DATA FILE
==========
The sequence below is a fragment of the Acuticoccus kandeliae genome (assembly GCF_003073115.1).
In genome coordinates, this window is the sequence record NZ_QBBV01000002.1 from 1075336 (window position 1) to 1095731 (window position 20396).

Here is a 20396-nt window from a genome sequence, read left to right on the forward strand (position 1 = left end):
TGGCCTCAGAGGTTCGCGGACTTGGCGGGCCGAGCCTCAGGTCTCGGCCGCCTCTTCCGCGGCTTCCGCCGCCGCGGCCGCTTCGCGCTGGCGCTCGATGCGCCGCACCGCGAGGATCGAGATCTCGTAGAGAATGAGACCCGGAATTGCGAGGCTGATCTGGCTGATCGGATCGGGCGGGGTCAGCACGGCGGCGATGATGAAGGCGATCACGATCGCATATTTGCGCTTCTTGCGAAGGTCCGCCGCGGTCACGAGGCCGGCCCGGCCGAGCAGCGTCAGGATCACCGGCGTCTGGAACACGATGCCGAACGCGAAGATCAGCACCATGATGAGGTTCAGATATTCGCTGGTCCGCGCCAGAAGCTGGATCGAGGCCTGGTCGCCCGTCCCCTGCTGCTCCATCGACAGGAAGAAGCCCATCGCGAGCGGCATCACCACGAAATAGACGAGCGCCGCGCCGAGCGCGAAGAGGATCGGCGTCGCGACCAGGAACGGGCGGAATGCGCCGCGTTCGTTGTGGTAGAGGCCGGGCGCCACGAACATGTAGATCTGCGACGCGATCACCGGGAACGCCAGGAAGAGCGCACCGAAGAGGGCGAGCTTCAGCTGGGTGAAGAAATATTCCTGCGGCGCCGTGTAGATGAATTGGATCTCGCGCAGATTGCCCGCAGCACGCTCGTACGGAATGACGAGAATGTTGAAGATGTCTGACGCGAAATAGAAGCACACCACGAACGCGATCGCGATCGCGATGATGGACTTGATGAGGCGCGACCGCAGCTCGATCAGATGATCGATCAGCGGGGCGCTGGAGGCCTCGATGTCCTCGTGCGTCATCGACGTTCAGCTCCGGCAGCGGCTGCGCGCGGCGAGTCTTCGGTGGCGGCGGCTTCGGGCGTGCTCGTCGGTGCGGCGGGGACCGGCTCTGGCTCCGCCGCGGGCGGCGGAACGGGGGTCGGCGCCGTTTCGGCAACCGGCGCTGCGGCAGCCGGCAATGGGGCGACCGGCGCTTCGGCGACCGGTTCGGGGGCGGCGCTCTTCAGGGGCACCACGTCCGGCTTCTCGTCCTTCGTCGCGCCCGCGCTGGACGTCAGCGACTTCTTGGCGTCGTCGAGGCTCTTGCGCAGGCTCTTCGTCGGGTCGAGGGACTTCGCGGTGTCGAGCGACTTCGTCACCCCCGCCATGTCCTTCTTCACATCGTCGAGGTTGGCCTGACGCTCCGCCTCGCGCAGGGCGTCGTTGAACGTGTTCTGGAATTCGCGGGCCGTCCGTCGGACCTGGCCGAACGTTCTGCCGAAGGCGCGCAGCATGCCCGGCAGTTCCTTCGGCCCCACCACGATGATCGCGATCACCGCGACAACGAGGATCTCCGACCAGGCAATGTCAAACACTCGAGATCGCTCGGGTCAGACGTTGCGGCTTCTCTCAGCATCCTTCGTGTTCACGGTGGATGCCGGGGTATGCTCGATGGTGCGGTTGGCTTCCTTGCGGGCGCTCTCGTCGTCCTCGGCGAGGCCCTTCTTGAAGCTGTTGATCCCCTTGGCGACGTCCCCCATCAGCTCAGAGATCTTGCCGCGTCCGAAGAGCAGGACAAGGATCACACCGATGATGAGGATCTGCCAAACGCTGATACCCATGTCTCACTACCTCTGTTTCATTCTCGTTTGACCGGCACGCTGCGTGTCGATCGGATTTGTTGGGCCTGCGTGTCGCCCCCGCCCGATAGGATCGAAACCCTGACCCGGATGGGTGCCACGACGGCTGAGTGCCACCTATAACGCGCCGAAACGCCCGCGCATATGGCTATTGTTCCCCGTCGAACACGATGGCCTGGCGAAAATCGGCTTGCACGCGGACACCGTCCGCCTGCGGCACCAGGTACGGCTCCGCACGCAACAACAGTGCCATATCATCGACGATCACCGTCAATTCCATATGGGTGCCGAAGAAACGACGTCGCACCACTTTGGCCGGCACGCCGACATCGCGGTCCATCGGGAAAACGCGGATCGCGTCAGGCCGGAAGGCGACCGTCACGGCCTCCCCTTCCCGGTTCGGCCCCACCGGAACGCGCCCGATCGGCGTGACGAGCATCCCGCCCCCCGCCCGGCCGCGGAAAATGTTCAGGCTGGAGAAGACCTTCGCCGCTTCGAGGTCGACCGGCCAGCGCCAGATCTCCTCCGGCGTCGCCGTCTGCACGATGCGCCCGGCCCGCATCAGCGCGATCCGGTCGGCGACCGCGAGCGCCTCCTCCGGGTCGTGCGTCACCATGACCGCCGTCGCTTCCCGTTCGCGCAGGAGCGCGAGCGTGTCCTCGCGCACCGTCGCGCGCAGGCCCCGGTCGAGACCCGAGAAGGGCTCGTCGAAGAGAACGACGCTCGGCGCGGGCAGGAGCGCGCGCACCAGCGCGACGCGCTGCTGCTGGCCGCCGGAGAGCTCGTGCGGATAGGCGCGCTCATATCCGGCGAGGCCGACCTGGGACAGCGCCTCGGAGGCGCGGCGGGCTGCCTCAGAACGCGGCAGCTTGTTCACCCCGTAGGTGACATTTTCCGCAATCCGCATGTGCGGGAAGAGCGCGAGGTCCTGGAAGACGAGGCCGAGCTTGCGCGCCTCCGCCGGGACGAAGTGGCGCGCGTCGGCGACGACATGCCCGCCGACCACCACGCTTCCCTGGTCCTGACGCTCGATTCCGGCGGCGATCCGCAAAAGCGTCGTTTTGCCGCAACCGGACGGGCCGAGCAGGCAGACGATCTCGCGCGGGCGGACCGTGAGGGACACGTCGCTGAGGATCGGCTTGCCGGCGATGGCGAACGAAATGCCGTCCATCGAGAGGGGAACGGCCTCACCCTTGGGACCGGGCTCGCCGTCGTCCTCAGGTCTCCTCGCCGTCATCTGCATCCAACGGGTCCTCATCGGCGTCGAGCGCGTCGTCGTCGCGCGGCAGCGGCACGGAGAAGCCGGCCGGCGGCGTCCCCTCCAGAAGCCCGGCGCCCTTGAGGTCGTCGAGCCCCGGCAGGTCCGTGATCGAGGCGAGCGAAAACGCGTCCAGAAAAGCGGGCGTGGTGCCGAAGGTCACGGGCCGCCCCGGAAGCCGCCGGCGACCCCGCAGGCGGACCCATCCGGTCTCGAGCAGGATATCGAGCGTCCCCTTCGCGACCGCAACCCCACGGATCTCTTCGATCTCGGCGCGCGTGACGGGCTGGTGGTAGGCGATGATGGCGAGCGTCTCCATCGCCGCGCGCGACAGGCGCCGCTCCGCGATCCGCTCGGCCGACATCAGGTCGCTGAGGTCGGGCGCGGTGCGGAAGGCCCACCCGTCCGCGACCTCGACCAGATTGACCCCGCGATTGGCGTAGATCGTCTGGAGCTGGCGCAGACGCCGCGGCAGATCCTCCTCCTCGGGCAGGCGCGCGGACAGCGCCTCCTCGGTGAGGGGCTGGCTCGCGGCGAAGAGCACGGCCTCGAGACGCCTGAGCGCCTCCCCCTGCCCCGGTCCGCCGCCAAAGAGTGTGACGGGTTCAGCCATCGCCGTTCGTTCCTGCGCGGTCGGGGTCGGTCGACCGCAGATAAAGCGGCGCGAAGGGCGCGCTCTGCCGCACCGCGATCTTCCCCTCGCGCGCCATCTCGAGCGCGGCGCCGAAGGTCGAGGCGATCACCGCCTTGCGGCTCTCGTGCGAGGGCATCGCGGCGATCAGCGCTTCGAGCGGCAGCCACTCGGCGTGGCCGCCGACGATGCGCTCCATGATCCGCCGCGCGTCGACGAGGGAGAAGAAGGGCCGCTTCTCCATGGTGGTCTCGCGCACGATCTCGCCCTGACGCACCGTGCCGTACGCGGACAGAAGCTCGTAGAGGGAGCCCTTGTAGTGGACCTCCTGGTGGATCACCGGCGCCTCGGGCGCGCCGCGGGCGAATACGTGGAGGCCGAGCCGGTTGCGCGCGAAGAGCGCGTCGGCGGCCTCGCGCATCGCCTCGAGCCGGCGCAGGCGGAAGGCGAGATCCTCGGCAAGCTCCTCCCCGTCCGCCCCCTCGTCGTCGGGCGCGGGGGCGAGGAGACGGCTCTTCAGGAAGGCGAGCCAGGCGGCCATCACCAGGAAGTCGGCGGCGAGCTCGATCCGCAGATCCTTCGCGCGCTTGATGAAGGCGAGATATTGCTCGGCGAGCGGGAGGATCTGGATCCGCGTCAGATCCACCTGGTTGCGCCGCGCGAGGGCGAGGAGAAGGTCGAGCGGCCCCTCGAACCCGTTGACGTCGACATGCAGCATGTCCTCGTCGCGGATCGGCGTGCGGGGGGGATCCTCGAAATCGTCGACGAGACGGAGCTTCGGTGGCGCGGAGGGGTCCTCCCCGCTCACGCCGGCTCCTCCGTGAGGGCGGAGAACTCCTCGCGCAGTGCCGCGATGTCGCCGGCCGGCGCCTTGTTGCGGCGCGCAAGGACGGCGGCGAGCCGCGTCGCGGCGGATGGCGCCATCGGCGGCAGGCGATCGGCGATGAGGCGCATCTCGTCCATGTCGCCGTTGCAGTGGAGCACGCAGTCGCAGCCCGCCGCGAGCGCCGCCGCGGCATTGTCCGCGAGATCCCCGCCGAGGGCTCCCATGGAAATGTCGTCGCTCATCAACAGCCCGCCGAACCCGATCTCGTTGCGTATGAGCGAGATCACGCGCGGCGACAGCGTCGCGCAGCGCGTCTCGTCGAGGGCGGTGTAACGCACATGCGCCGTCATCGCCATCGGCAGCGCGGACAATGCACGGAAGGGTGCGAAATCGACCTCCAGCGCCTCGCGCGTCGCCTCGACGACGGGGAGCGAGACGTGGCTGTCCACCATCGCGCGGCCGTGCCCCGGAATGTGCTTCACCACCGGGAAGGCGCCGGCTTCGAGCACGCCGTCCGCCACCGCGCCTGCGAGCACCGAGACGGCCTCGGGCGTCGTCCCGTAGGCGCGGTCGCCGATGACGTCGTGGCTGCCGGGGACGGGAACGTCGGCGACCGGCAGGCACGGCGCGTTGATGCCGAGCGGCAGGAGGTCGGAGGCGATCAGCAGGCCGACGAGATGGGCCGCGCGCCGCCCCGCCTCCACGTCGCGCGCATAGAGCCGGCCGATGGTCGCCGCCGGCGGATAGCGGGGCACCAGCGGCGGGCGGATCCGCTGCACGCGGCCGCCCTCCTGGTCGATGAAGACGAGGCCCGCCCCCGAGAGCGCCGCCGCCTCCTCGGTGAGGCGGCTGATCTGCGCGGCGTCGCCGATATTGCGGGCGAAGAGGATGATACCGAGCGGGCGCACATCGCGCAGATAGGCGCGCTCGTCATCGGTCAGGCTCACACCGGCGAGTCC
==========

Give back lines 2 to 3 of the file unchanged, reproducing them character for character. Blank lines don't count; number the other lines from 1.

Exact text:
In genome coordinates, this window is the sequence record NZ_QBBV01000002.1 from 1075336 (window position 1) to 1095731 (window position 20396).

Here is a 20396-nt window from a genome sequence, read left to right on the forward strand (position 1 = left end):